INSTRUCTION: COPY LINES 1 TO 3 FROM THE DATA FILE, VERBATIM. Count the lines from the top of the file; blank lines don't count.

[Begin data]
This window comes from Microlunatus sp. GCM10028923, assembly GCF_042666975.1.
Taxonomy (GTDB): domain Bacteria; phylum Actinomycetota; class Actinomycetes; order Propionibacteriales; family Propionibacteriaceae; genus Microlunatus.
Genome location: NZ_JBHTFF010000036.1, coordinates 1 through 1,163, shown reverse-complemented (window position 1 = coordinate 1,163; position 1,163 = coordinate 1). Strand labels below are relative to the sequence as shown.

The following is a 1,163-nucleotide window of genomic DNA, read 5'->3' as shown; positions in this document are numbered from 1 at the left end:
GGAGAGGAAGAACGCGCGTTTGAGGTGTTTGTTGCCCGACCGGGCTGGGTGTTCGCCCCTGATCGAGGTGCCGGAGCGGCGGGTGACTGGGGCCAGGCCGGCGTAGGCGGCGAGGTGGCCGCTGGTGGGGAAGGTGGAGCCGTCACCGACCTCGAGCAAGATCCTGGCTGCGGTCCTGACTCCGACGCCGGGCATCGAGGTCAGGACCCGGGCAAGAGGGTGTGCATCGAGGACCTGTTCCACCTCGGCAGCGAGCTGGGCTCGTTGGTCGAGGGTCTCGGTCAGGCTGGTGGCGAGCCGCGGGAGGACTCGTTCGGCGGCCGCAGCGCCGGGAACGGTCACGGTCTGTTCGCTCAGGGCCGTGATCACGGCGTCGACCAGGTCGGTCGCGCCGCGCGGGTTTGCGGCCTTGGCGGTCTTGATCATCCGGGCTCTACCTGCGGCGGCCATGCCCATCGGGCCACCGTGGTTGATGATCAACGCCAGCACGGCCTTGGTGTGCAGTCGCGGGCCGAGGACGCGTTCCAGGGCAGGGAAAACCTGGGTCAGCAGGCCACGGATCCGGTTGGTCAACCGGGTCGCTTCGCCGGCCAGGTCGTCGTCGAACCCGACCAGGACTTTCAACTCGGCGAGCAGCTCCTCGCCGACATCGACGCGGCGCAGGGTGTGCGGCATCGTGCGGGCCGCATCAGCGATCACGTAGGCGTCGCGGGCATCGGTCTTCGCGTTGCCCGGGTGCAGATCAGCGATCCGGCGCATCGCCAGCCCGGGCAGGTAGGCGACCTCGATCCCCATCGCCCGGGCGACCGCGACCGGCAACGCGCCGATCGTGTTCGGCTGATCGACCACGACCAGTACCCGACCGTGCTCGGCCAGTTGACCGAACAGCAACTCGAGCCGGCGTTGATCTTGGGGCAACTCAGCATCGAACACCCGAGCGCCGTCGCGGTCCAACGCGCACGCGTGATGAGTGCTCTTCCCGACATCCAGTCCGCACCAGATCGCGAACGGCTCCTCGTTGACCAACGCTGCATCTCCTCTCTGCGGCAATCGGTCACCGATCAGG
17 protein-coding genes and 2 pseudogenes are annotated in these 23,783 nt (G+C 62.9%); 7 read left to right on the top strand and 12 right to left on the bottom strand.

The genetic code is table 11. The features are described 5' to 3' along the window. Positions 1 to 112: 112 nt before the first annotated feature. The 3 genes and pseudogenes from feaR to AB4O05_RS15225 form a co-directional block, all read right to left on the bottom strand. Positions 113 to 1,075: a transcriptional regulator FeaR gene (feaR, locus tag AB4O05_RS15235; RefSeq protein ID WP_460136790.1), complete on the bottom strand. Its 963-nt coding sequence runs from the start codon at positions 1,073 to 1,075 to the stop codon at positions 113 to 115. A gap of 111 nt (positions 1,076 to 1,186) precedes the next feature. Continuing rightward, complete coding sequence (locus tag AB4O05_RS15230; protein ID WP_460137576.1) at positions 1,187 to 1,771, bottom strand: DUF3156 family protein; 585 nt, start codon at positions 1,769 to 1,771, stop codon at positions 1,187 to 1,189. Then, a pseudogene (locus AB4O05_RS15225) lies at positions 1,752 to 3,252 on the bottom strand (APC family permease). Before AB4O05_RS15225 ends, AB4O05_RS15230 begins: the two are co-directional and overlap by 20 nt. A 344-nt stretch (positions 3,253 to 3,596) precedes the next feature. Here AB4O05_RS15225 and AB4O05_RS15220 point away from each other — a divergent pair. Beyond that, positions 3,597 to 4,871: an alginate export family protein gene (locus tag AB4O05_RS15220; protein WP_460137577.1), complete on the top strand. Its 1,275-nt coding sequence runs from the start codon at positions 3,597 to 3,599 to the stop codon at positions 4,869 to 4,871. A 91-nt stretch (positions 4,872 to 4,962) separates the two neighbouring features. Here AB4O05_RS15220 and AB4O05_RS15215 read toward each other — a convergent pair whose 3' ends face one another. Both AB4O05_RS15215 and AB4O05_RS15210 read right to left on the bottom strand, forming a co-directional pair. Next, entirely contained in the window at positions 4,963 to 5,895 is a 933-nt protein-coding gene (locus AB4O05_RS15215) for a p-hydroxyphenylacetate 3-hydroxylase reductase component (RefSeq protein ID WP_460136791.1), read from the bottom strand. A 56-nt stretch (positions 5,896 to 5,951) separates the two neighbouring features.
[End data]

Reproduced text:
This window comes from Microlunatus sp. GCM10028923, assembly GCF_042666975.1.
Taxonomy (GTDB): domain Bacteria; phylum Actinomycetota; class Actinomycetes; order Propionibacteriales; family Propionibacteriaceae; genus Microlunatus.
Genome location: NZ_JBHTFF010000036.1, coordinates 1 through 1,163, shown reverse-complemented (window position 1 = coordinate 1,163; position 1,163 = coordinate 1). Strand labels below are relative to the sequence as shown.